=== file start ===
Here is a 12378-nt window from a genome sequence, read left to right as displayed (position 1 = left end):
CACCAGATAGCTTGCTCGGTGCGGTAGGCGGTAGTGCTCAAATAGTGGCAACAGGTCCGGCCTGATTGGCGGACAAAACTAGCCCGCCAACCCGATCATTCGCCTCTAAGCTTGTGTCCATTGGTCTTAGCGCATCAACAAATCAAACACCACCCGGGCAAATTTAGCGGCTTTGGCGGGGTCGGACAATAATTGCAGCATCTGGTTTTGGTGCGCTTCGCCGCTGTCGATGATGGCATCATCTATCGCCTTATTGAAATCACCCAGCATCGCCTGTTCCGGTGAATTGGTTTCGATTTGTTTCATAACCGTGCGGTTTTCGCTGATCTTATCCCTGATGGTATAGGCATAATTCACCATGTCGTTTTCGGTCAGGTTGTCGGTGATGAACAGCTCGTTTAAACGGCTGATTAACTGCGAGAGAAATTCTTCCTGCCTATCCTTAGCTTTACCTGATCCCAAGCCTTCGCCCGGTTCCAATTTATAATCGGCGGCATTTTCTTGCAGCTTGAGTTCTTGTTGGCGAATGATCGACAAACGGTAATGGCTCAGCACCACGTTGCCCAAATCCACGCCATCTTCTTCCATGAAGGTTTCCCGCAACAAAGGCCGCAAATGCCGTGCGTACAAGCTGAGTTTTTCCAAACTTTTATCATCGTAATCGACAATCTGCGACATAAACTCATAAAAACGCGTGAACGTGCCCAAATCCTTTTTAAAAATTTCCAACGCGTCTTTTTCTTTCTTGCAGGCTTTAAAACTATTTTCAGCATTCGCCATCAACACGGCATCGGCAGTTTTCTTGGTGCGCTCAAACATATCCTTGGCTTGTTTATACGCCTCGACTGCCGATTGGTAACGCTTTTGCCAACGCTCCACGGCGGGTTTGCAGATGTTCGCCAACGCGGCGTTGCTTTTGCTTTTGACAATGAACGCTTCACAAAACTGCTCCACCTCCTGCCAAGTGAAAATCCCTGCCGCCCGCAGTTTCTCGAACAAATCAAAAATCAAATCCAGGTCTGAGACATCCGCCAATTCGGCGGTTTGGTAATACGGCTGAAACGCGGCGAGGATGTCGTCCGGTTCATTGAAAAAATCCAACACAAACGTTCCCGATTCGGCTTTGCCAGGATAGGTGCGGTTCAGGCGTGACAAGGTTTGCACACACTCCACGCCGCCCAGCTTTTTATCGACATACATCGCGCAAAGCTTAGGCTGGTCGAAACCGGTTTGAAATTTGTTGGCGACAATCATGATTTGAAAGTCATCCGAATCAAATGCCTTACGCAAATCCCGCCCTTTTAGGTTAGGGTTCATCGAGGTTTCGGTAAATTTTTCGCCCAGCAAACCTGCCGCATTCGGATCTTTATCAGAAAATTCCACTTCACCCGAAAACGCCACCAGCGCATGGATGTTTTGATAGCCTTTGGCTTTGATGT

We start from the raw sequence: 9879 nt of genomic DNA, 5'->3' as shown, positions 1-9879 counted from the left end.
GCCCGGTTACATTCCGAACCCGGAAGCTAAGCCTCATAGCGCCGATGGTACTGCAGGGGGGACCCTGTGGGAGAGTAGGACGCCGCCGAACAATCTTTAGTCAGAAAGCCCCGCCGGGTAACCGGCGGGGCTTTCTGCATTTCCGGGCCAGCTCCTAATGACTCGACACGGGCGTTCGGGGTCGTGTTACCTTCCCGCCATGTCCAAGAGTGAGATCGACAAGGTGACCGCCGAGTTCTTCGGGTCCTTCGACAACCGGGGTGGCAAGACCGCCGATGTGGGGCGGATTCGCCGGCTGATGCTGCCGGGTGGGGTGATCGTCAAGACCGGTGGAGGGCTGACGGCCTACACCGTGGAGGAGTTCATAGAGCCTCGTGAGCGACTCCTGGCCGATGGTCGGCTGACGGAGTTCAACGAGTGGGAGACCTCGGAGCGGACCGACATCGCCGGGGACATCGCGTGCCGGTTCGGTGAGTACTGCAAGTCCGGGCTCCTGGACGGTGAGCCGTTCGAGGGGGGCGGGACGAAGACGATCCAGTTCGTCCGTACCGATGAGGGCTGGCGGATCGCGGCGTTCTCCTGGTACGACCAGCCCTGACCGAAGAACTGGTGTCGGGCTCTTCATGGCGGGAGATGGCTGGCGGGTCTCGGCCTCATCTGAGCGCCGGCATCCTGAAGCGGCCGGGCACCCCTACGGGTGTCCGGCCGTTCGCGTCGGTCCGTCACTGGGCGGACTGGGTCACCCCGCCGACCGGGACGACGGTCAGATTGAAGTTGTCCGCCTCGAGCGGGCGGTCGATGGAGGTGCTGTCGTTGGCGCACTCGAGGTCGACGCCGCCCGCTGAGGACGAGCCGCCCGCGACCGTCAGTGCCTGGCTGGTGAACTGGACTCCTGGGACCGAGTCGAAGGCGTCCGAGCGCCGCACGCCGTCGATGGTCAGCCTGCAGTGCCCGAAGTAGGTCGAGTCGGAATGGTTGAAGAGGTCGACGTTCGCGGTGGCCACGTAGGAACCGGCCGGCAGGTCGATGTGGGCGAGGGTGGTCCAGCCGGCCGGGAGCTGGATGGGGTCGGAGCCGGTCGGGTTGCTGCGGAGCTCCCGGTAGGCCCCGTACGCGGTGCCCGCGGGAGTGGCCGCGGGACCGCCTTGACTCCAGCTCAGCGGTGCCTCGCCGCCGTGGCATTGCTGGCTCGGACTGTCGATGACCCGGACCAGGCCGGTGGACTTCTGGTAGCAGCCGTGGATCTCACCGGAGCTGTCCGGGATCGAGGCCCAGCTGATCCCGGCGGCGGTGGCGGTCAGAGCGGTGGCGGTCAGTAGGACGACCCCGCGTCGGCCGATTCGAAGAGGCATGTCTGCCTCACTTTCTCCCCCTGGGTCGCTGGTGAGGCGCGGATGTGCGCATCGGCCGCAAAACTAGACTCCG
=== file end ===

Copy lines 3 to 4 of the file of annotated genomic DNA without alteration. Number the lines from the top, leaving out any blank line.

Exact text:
We start from the raw sequence: 9879 nt of genomic DNA, 5'->3' as shown, positions 1-9879 counted from the left end.
GCCCGGTTACATTCCGAACCCGGAAGCTAAGCCTCATAGCGCCGATGGTACTGCAGGGGGGACCCTGTGGGAGAGTAGGACGCCGCCGAACAATCTTTAGTCAGAAAGCCCCGCCGGGTAACCGGCGGGGCTTTCTGCATTTCCGGGCCAGCTCCTAATGACTCGACACGGGCGTTCGGGGTCGTGTTACCTTCCCGCCATGTCCAAGAGTGAGATCGACAAGGTGACCGCCGAGTTCTTCGGGTCCTTCGACAACCGGGGTGGCAAGACCGCCGATGTGGGGCGGATTCGCCGGCTGATGCTGCCGGGTGGGGTGATCGTCAAGACCGGTGGAGGGCTGACGGCCTACACCGTGGAGGAGTTCATAGAGCCTCGTGAGCGACTCCTGGCCGATGGTCGGCTGACGGAGTTCAACGAGTGGGAGACCTCGGAGCGGACCGACATCGCCGGGGACATCGCGTGCCGGTTCGGTGAGTACTGCAAGTCCGGGCTCCTGGACGGTGAGCCGTTCGAGGGGGGCGGGACGAAGACGATCCAGTTCGTCCGTACCGATGAGGGCTGGCGGATCGCGGCGTTCTCCTGGTACGACCAGCCCTGACCGAAGAACTGGTGTCGGGCTCTTCATGGCGGGAGATGGCTGGCGGGTCTCGGCCTCATCTGAGCGCCGGCATCCTGAAGCGGCCGGGCACCCCTACGGGTGTCCGGCCGTTCGCGTCGGTCCGTCACTGGGCGGACTGGGTCACCCCGCCGACCGGGACGACGGTCAGATTGAAGTTGTCCGCCTCGAGCGGGCGGTCGATGGAGGTGCTGTCGTTGGCGCACTCGAGGTCGACGCCGCCCGCTGAGGACGAGCCGCCCGCGACCGTCAGTGCCTGGCTGGTGAACTGGACTCCTGGGACCGAGTCGAAGGCGTCCGAGCGCCGCACGCCGTCGATGGTCAGCCTGCAGTGCCCGAAGTAGGTCGAGTCGGAATGGTTGAAGAGGTCGACGTTCGCGGTGGCCACGTAGGAACCGGCCGGCAGGTCGATGTGGGCGAGGGTGGTCCAGCCGGCCGGGAGCTGGATGGGGTCGGAGCCGGTCGGGTTGCTGCGGAGCTCCCGGTAGGCCCCGTACGCGGTGCCCGCGGGAGTGGCCGCGGGACCGCCTTGACTCCAGCTCAGCGGTGCCTCGCCGCCGTGGCATTGCTGGCTCGGACTGTCGATGACCCGGACCAGGCCGGTGGACTTCTGGTAGCAGCCGTGGATCTCACCGGAGCTGTCCGGGATCGAGGCCCAGCTGATCCCGGCGGCGGTGGCGGTCAGAGCGGTGGCGGTCAGTAGGACGACCCCGCGTCGGCCGATTCGAAGAGGCATGTCTGCCTCACTTTCTCCCCCTGGGTCGCTGGTGAGGCGCGGATGTGCGCATCGGCCGCAAAACTAGACTCCG